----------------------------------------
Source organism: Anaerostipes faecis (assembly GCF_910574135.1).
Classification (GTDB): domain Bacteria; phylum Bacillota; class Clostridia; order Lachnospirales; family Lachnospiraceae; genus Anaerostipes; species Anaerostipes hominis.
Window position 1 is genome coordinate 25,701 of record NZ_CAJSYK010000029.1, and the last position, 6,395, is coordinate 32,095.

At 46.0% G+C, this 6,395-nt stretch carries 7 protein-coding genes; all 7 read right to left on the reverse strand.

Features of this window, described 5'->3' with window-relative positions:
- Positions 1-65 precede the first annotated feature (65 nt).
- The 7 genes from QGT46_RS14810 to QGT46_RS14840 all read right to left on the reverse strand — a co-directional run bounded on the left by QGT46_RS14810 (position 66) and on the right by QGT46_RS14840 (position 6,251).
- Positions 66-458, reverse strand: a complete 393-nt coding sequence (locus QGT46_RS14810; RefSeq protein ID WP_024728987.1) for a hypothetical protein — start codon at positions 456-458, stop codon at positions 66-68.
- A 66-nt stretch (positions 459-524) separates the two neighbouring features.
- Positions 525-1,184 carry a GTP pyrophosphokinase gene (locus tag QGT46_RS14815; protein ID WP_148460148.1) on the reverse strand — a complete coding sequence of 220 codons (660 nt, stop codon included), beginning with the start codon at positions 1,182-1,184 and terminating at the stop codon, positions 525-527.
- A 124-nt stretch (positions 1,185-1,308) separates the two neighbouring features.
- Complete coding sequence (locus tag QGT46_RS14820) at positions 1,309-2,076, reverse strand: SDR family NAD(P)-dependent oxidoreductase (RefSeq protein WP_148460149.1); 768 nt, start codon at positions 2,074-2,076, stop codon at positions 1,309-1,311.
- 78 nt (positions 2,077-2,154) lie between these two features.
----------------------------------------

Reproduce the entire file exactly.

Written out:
Source organism: Anaerostipes faecis (assembly GCF_910574135.1).
Classification (GTDB): domain Bacteria; phylum Bacillota; class Clostridia; order Lachnospirales; family Lachnospiraceae; genus Anaerostipes; species Anaerostipes hominis.
Window position 1 is genome coordinate 25,701 of record NZ_CAJSYK010000029.1, and the last position, 6,395, is coordinate 32,095.

At 46.0% G+C, this 6,395-nt stretch carries 7 protein-coding genes; all 7 read right to left on the reverse strand.

Features of this window, described 5'->3' with window-relative positions:
- Positions 1-65 precede the first annotated feature (65 nt).
- The 7 genes from QGT46_RS14810 to QGT46_RS14840 all read right to left on the reverse strand — a co-directional run bounded on the left by QGT46_RS14810 (position 66) and on the right by QGT46_RS14840 (position 6,251).
- Positions 66-458, reverse strand: a complete 393-nt coding sequence (locus QGT46_RS14810; RefSeq protein ID WP_024728987.1) for a hypothetical protein — start codon at positions 456-458, stop codon at positions 66-68.
- A 66-nt stretch (positions 459-524) separates the two neighbouring features.
- Positions 525-1,184 carry a GTP pyrophosphokinase gene (locus tag QGT46_RS14815; protein ID WP_148460148.1) on the reverse strand — a complete coding sequence of 220 codons (660 nt, stop codon included), beginning with the start codon at positions 1,182-1,184 and terminating at the stop codon, positions 525-527.
- A 124-nt stretch (positions 1,185-1,308) separates the two neighbouring features.
- Complete coding sequence (locus tag QGT46_RS14820) at positions 1,309-2,076, reverse strand: SDR family NAD(P)-dependent oxidoreductase (RefSeq protein WP_148460149.1); 768 nt, start codon at positions 2,074-2,076, stop codon at positions 1,309-1,311.
- 78 nt (positions 2,077-2,154) lie between these two features.